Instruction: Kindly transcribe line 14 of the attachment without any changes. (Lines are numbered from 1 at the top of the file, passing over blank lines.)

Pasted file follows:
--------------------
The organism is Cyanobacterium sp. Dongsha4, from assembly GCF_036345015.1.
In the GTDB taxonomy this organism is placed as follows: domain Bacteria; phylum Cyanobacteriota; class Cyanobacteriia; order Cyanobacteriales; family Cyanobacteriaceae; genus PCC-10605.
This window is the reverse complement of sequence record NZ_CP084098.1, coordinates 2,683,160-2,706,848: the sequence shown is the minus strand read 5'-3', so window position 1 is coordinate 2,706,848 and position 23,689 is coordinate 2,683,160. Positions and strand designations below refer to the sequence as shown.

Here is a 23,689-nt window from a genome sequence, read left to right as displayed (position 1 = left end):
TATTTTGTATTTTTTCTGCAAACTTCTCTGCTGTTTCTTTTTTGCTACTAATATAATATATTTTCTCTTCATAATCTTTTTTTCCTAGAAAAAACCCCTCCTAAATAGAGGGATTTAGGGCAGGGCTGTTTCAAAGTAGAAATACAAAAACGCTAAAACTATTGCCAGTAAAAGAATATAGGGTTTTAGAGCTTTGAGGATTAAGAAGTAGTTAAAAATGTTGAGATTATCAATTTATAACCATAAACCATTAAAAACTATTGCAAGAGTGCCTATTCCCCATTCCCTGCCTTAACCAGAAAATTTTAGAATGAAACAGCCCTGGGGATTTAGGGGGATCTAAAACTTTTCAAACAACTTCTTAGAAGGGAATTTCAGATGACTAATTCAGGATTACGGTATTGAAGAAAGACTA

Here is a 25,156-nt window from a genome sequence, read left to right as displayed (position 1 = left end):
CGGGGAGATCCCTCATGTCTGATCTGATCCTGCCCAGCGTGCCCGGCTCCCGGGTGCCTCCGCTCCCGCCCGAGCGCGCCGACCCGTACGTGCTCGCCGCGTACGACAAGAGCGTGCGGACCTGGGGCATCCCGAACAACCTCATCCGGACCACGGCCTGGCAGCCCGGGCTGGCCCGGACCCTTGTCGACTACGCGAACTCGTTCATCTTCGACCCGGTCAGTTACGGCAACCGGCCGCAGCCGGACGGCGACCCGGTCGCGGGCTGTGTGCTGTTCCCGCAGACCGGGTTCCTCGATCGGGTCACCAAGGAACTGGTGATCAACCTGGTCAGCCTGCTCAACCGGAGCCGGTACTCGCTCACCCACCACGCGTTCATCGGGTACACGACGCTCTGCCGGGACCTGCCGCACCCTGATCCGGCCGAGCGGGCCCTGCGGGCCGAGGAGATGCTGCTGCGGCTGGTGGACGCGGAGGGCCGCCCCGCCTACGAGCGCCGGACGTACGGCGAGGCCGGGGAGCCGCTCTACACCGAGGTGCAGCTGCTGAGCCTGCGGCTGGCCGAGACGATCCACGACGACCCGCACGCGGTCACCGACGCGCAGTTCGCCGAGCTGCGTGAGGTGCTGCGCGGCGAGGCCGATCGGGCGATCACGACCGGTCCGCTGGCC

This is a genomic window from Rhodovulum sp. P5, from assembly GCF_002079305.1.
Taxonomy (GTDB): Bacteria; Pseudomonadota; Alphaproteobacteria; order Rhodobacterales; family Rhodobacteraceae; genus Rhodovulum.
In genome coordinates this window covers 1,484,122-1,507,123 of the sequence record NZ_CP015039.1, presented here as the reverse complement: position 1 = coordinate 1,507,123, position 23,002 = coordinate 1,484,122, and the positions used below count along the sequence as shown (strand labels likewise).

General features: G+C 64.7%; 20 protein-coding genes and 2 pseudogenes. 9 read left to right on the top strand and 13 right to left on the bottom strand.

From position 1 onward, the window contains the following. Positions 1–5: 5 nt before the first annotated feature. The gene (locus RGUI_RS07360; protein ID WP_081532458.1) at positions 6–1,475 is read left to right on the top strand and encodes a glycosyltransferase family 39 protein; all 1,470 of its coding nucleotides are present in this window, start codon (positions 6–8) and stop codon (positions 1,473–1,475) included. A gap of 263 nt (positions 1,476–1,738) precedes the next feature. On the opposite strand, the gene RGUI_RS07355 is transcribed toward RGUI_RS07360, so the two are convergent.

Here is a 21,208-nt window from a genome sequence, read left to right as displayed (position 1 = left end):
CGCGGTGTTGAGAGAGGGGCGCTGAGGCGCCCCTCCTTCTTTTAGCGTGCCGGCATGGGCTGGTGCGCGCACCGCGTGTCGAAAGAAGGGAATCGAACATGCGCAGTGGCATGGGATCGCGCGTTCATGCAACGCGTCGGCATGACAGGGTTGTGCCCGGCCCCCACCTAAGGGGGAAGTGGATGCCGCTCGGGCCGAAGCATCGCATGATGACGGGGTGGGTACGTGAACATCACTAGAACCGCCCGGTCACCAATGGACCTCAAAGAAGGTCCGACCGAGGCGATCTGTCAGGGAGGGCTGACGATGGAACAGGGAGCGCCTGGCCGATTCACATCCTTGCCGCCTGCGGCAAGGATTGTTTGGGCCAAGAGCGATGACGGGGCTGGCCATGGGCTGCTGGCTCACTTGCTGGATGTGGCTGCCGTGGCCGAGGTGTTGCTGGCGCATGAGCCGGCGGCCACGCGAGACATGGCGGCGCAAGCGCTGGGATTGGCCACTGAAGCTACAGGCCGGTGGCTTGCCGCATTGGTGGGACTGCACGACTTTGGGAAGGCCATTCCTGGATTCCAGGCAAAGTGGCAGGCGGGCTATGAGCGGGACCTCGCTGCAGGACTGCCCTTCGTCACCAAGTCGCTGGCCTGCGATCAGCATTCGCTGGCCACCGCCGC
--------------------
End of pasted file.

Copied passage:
CGCGGTGTTGAGAGAGGGGCGCTGAGGCGCCCCTCCTTCTTTTAGCGTGCCGGCATGGGCTGGTGCGCGCACCGCGTGTCGAAAGAAGGGAATCGAACATGCGCAGTGGCATGGGATCGCGCGTTCATGCAACGCGTCGGCATGACAGGGTTGTGCCCGGCCCCCACCTAAGGGGGAAGTGGATGCCGCTCGGGCCGAAGCATCGCATGATGACGGGGTGGGTACGTGAACATCACTAGAACCGCCCGGTCACCAATGGACCTCAAAGAAGGTCCGACCGAGGCGATCTGTCAGGGAGGGCTGACGATGGAACAGGGAGCGCCTGGCCGATTCACATCCTTGCCGCCTGCGGCAAGGATTGTTTGGGCCAAGAGCGATGACGGGGCTGGCCATGGGCTGCTGGCTCACTTGCTGGATGTGGCTGCCGTGGCCGAGGTGTTGCTGGCGCATGAGCCGGCGGCCACGCGAGACATGGCGGCGCAAGCGCTGGGATTGGCCACTGAAGCTACAGGCCGGTGGCTTGCCGCATTGGTGGGACTGCACGACTTTGGGAAGGCCATTCCTGGATTCCAGGCAAAGTGGCAGGCGGGCTATGAGCGGGACCTCGCTGCAGGACTGCCCTTCGTCACCAAGTCGCTGGCCTGCGATCAGCATTCGCTGGCCACCGCCGC